More than 80 percent of amputations begin with foot ulcers due to poor circulation in legs. A non-healing ulcer that causes severe damage to tissues and bone may require surgical removal (amputation) of a toe, foot or part of a leg.
There are many reasons why chronic wounds don’t heal but the primary reason is due to the poor circulation in legs or even bad circulation in foot. The good news is that we can improve circulation in your legs and decrease your chances of amputation if your condition is addressed and treated in a timely manner by a vascular specialist doctor.
Let’s learn more about poor circulation, why it happens and what is does to the body. People with poor circulation – for instance, as a result of peripheral artery disease (P.A.D.) – have arteries that are narrowed by plaque buildup which obstructs normal blood flow. Healthy arteries are smooth and unobstructed, allowing blood to flow freely throughout the body. This is especially important for people with diabetes or peripheral artery disease.
Here are some causes and risk factors of poor circulation that prevent the healing process in wounds.
When you have one or more of these factors you increase your risk of having plaque, which is a sticky substance made up of fat and cholesterol that builds up in the arteries. This buildup of plaque causes the passageway in the arteries to become narrow which in turn limits the blood flow to your extremities. If left untreated, this will cause non-healing sores, wounds, foot ulcers or infections which can lead to amputations, heart attack or stroke.
Early detection is key to avoid serious complications, so keep an eye out for the following symptoms, especially in the lower extremities such as legs and feet:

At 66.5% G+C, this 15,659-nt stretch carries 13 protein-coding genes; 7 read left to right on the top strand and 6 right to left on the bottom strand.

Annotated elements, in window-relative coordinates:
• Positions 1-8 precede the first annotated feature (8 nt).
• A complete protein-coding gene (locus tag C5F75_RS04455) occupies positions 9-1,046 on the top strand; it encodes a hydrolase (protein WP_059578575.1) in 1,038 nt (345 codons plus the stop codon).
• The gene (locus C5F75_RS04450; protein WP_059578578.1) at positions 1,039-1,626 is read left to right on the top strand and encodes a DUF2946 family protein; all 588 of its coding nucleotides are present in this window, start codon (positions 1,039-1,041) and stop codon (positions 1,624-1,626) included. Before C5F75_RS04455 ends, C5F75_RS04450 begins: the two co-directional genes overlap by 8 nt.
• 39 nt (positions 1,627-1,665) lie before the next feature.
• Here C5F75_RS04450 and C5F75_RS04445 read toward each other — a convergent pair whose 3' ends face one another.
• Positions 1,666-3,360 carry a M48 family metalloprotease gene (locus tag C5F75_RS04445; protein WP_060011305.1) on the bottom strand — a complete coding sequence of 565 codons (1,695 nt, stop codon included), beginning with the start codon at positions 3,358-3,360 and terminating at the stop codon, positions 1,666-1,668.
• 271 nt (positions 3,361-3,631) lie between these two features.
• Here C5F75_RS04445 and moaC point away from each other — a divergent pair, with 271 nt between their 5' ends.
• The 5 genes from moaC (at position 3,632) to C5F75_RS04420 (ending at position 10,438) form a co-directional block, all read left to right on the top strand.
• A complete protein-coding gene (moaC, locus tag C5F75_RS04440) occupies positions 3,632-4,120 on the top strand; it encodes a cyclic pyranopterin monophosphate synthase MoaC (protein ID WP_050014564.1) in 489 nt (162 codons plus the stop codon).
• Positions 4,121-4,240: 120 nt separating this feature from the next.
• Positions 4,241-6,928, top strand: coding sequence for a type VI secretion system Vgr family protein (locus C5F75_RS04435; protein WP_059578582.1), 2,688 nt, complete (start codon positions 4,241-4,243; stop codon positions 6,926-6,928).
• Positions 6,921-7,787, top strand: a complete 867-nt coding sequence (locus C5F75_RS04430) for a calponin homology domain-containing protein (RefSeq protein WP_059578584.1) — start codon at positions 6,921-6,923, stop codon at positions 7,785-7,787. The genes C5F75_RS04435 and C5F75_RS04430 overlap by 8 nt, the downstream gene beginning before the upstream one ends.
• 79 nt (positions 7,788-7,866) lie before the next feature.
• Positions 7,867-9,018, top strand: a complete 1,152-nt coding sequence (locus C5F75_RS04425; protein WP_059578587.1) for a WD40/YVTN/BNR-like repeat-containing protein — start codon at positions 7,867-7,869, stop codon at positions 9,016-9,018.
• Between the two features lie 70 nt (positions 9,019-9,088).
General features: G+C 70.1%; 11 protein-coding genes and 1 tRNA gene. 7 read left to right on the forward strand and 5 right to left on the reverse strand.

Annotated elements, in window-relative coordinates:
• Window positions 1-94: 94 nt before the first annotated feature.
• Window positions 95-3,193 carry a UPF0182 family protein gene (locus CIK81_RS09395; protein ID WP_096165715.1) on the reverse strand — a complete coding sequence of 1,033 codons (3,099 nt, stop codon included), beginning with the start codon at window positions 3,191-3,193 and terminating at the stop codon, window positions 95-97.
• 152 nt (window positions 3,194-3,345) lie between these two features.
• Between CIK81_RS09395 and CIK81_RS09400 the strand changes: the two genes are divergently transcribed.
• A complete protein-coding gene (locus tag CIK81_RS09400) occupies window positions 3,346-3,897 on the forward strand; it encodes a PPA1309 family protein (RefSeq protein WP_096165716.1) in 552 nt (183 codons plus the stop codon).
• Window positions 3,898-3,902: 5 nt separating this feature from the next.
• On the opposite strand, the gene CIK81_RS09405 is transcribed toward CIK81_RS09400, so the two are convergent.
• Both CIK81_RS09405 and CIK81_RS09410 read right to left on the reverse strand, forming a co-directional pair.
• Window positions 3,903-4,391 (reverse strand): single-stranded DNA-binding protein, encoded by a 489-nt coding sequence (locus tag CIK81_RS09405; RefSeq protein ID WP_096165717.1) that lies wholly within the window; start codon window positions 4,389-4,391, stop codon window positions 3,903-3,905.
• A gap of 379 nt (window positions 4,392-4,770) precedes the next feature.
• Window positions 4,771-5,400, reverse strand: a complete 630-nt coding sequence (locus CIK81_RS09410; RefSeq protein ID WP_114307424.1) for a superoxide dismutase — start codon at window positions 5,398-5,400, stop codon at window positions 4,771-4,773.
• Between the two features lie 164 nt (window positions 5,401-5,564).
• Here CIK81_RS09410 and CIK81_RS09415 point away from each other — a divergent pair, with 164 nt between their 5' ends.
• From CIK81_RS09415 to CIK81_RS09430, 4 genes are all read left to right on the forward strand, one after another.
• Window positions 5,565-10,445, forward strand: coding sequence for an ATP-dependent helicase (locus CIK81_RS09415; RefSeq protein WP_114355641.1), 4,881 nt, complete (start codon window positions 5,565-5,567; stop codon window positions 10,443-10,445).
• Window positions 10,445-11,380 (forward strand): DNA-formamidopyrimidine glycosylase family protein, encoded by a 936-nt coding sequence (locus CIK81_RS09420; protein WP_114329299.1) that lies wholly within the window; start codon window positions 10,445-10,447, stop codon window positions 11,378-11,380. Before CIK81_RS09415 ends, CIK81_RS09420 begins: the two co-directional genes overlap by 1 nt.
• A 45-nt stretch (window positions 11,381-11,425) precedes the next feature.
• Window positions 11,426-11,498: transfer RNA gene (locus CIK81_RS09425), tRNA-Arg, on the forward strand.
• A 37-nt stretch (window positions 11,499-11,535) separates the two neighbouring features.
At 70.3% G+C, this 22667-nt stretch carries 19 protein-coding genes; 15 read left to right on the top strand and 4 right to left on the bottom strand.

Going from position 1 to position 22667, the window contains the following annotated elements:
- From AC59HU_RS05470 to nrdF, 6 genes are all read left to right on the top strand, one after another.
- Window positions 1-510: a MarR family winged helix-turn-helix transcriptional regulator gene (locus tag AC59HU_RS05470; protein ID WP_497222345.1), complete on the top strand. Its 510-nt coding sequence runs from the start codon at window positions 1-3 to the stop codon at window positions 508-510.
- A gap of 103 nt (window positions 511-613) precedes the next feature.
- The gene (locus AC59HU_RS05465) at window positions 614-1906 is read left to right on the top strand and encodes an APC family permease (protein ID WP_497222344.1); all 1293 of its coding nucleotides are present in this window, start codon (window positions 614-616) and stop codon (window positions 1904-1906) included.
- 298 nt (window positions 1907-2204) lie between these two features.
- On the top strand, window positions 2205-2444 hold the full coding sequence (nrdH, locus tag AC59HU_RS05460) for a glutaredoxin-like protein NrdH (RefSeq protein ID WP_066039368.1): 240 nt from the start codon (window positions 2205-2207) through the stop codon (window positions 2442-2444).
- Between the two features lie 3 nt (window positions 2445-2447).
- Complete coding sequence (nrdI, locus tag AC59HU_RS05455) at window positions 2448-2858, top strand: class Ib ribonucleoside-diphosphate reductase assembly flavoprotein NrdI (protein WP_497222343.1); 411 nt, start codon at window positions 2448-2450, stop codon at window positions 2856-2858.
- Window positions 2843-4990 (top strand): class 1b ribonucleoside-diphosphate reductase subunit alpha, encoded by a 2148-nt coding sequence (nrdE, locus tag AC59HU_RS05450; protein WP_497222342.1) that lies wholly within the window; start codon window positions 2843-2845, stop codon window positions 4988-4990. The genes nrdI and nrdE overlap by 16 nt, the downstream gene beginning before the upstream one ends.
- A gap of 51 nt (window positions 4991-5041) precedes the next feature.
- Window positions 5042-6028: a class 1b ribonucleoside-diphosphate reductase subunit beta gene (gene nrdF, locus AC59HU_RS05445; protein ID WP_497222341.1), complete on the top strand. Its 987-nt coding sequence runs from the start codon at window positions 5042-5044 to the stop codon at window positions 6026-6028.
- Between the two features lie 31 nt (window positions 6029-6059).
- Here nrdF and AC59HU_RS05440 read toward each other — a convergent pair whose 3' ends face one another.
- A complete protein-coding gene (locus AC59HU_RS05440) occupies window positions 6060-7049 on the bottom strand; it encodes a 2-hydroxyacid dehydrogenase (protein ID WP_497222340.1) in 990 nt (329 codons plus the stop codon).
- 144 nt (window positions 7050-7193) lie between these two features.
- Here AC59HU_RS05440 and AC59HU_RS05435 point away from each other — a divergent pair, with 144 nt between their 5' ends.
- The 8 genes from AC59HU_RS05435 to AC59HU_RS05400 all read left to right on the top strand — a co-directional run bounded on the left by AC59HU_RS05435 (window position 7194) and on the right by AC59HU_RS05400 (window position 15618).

The good news is if the root cause of poor circulation is treated quickly, the symptoms can be reversed.
You may be given an Ankle-Brachial Index (ABI) test to compare the blood pressure in your ankle and your arm, which are normally the same. If the blood pressure in your ankle is significantly lower, that could be a sign of narrowing leg arteries.
Ultrasound may be used to determine which arteries are blocked. Often, angiography is used to find the specific location and pattern of any blockages. Angiography helps specifically identify the best way to correct aortoiliac disease. Both MRA and CTA are also helpful in outlining the extent of aortoiliac disease.
Testing can be done in the PVA Vascular Lab.
The first step is to see a doctor vascular surgery immediately if you have any of the risk factors or symptoms listed above. A simple, painless and noninvasive test called a duplex ultrasound can determine if you have poor circulation and the severity of the condition.
Based on the severity of your condition, a vascular specialist doctor will determine the best treatment option for you. This may include lifestyle changes, medications, minimally invasive cath lab procedures such as angioplasty or stenting, which can be done in a PVA office, or open bypass surgery.
At PVA, we are blood circulation experts. Each and every day, we focus our knowledge and expertise on improving circulation in feet and throughout the body to help our patients avoid amputation. Vascular surgeons are the only doctors treating blood circulation problems today who can perform all treatment options available including medical management, minimally invasive procedures and open surgical repair including bypass.
Only when you see a vascular expert who offers all treatment options, can you be assured of receiving the care that is most appropriate to improve circulation and prevent further wounds from developing.